Swedish Hallmarks on Silver
 & other Precious Metals

by B. Lennart Persson & Svein G. Josefsen


Swedish silver is usually marked with quite a few hallmarks that documents the origin of the object and dates it. This article will give the basic principles for reading these hallmarks.

The hallmarks on this photo are found on a bracelet designed by Theresia Hvorslev. It was made for the company Alton, located in Falköping in 1971. All this information is readable from the hallmarks. The first hallmark is the makers mark of the goldsmith or the company that either made the object or imported it to Sweden. This is typically either two our three letters, initials of the makers name or an abbreviation of the name of the maker or company. It can also be all of the company name, as in this example; Alton. The makers marks are rectangular in shape and are registered for use at the control authorities.

The second hallmark is the City Stamp that gives the place where the object was produced, or where the importer is located. The City Stamp for Stockholm is the crowned head of the patron saint St. Erik. Appart from this stamp all the Swedish city stamp consist of the first, or the two first, letters of the name of the city. Since there are many cities that starts with the same letter, there is a system where the letters have different style and are placed in different geometric forms. Naturally there are quite a few city stamps, and many of them looks allmost the same. Further down in this articel you will find a selection of marks from cities were with an important production of modern silver jewelry.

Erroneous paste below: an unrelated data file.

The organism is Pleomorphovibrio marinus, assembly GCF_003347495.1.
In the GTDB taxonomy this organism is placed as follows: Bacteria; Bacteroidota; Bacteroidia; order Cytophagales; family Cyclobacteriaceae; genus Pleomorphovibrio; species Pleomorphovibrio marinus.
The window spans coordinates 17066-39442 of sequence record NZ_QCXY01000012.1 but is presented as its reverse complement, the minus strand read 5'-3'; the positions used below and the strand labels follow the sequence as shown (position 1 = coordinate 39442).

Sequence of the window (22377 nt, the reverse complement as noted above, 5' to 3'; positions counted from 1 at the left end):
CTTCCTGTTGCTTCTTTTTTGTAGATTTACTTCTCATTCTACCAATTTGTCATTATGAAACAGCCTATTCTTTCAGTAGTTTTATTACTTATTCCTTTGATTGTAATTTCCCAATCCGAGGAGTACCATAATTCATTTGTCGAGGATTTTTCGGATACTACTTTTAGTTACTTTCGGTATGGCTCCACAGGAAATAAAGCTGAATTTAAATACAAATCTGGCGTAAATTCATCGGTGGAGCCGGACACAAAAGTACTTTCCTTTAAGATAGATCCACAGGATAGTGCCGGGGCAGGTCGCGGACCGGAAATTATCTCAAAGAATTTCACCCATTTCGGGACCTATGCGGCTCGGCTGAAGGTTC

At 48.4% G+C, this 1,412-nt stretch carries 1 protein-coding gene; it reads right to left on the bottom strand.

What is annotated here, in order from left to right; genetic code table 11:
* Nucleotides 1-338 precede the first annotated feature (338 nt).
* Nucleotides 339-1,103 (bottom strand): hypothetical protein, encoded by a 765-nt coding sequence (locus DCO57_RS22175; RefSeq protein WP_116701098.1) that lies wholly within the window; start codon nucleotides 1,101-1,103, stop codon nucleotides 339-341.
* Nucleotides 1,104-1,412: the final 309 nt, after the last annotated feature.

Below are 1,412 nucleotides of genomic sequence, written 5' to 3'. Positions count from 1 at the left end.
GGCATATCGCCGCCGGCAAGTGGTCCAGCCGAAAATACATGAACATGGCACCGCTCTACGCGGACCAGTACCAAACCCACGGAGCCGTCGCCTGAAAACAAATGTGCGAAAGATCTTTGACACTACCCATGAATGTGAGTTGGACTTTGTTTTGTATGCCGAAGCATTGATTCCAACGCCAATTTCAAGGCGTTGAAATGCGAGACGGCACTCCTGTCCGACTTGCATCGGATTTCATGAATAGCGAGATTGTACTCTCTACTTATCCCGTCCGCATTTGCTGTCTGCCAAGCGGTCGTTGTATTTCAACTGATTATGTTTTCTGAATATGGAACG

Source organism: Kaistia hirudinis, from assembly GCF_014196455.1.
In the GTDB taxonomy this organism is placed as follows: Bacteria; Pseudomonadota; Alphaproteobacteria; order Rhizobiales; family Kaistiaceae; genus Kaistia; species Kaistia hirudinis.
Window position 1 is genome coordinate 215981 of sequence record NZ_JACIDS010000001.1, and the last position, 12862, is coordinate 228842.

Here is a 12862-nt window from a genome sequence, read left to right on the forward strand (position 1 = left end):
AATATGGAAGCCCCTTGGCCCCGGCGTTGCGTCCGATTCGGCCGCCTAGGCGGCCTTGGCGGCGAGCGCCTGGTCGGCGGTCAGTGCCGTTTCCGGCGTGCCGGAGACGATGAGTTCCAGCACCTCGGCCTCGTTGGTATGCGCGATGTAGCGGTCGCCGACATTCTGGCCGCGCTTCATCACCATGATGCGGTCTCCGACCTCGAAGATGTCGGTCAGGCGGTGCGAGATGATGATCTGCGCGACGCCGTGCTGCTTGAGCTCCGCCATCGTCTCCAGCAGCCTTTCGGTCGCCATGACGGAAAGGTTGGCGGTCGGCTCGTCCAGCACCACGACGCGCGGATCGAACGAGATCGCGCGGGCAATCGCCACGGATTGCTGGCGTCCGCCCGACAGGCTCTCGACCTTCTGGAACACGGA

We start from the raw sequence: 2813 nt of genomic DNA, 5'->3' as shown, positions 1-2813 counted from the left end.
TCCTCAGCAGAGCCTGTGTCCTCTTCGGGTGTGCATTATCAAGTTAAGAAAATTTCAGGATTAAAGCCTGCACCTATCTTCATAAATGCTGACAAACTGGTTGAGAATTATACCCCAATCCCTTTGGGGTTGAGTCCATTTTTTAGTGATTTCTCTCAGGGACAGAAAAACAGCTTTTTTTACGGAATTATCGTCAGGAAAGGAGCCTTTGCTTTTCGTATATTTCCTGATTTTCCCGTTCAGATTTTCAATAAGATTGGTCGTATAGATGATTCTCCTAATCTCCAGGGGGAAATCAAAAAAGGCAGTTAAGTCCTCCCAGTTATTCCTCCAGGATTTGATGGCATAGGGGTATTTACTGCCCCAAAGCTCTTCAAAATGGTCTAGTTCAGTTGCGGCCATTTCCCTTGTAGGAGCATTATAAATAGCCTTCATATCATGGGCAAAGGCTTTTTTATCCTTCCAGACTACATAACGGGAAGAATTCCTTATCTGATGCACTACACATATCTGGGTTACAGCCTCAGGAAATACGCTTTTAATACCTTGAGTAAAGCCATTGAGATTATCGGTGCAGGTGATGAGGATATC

The third hallmark is a controll stamp that guarantees the quality of the metal used in the production. This hallmark has three crowns and is either shaped like a cat's foot, for objects produced in Sweden since 1754, or the crowns are placed in an oval, for objects imported to Sweden before 1988. After 1988 the cat's foot is used on both Swedish made and imported objects. On silver objects the three crowns are followed by a S in a hexagonally shaped frame, as in the our exampel. On objects made from platinum this frame containes a P. There is no letter for gold. The controll stamp shows that the quality of the metal has been analyzed by the proper authorities.

The hallmark with a combination of a letter and a number is the date letter, that gives us the year of production. This system for marking precious metalls started back in 1759 and is still in use, although the silversmiths are no longer obliged to use date letters. Since the letter mark gives the year of production of the very piece of silver that is marked, it gives the collector the opportunity to differ between early and newer productions of designs that have been produced for longer periodes. The date letters on Swedish metals seem identical to the Finnish date letters. The system is the same, however the starting year differs and because of that one needs to know the country of origin to be able to tell the year of production.